A couple of nights ago, I dreamed that Julianna was talking to me.
Usually when I dream about my kids’ development, they’ve skipped all the way to mastery of a skill. I’ve dreamed about Julianna walking before, for instance. But this time, it was different—much more realistic. She was using fragmented, two-word groups, like “Mama…baby.” It was so real that the dream was a jolt of electricity through my system, just like I would feel if she opened her mouth in waking life and said…well, said anything.
She’s desperate to communicate lately, and we’re desperate to understand her. She’s switched focus again, and has been learning and using lots of signs…but she’s also sick, and there’s been a lot of whining, which of course drives a parent bonkers. For three days I let her get away without eating the same dinner as the rest of the family. Then I cracked down and told her she would eat what the rest of us eat, or not at all. (Mean old Mommy.) There was a lot of whining. Christian took her on his lap and tried to use his Daddy influence, with limited success. Then came the diaper, and we realized why she was whining…and we stopped trying to get her to eat food she didn’t want!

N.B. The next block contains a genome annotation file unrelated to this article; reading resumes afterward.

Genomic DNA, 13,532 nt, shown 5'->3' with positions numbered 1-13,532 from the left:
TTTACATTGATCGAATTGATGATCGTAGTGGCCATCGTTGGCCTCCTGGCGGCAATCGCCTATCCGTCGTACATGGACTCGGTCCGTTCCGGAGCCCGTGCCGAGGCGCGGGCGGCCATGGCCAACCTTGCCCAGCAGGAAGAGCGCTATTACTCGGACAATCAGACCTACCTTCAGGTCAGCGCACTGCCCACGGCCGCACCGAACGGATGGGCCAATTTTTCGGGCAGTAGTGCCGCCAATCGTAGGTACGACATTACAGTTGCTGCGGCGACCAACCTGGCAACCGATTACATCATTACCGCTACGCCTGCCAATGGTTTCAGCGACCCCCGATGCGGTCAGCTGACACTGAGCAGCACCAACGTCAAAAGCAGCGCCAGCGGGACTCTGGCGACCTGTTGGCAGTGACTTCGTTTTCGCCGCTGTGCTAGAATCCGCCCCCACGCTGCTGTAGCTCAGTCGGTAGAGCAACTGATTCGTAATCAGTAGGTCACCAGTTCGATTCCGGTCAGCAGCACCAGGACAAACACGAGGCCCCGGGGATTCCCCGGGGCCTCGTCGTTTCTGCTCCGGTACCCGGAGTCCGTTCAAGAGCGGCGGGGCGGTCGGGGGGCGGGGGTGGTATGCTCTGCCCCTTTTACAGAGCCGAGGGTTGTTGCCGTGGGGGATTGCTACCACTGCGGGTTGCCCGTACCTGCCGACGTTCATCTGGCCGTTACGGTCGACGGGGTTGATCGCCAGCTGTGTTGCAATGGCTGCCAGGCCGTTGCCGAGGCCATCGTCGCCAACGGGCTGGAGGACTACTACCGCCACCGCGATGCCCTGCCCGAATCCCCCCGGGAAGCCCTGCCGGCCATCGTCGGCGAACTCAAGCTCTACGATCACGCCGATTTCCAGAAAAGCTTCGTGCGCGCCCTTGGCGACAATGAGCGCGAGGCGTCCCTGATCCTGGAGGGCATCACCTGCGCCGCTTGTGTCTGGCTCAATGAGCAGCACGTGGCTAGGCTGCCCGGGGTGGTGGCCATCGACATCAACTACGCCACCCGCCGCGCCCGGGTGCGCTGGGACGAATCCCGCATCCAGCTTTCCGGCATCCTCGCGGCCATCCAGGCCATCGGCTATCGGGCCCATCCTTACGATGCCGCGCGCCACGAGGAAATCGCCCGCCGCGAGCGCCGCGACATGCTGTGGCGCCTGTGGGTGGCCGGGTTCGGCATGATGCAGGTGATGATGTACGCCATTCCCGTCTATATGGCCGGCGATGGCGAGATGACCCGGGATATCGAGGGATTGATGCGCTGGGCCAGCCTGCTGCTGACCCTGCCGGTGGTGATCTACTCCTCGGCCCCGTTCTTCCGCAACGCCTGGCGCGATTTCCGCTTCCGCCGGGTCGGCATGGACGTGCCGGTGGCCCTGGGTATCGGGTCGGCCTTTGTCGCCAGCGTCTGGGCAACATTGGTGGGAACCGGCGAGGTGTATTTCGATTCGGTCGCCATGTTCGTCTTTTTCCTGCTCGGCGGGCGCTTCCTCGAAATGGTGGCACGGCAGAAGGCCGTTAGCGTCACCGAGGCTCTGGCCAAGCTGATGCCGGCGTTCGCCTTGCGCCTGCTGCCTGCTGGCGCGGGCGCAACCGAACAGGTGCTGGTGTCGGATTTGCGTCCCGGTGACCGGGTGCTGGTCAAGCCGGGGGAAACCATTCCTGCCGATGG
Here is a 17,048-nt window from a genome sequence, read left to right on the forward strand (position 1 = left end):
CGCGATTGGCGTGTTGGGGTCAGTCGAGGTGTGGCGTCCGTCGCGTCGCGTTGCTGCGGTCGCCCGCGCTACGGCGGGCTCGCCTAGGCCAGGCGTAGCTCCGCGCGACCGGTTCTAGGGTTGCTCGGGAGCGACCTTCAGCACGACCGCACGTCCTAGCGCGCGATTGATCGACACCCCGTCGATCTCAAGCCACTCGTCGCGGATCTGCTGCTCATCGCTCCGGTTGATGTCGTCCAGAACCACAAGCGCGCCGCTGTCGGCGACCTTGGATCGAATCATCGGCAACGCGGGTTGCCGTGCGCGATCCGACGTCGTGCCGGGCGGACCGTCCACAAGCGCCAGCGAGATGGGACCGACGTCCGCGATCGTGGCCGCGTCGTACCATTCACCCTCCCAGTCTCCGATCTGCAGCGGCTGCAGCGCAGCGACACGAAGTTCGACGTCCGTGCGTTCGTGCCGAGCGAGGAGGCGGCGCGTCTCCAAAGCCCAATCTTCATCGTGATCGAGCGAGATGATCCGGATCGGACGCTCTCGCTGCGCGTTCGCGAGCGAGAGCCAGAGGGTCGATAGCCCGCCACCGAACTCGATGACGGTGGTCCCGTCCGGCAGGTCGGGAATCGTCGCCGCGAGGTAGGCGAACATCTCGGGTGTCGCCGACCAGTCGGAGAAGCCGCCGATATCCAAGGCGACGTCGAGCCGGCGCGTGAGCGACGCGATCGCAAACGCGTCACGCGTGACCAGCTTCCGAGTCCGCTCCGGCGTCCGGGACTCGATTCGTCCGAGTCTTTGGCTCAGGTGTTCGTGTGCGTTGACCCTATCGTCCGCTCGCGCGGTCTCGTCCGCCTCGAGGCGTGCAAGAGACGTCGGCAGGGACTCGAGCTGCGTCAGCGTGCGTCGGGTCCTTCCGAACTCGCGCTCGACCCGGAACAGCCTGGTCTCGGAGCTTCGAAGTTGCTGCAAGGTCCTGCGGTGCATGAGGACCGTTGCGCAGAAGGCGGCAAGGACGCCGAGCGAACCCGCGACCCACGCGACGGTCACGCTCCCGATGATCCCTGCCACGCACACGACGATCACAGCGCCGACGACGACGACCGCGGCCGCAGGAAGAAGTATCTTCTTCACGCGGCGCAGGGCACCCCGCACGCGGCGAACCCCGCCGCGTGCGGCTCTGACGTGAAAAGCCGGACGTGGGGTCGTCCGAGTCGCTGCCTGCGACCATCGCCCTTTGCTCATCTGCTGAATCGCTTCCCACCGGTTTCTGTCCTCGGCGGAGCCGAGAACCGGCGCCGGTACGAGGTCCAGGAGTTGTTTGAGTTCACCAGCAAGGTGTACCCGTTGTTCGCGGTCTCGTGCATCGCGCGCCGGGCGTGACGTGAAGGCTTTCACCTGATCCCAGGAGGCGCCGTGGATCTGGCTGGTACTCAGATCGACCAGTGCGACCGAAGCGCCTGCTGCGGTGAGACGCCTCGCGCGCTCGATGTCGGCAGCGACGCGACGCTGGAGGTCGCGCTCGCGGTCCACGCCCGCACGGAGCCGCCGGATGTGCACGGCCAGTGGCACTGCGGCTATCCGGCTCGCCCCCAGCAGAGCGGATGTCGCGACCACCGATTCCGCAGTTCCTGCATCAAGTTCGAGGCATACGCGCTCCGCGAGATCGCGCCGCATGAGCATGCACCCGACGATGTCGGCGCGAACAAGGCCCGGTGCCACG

It’s a difficult thing, to have a child whose body skills are at one level, while the emotional development is so much farther ahead. Difficult for us as parents, but probably much more so for her. Can you imagine the frustration of knowing what you want to say or do, and being completely incapable of doing it? Of knowing what you need, and being unable to communicate it?
Well, all things in their proper season, I suppose. I don’t see Julianna’s life as lacking because of her Down syndrome—it abounds in love, beauty, joy and richness. I don’t wish her to be “more” or “better” than she is. But I do long for the day when she will run into my arms for a hug, like her big brother…for the day when I’ll get to hear “Mommy, I wuv you.” Or even, “Tummy hurt.”
That day is a long way off. I have a feeling that her up-and-coming sibling will probably beat her to complete sentences, for all that s/he will be two years younger. In the meantime, we’ll just keep doing the best we can.
And in the meantime, she’s having her own brand of firsts: first hair cut. What a cutie I have! (Sorry it’s a little out of focus.)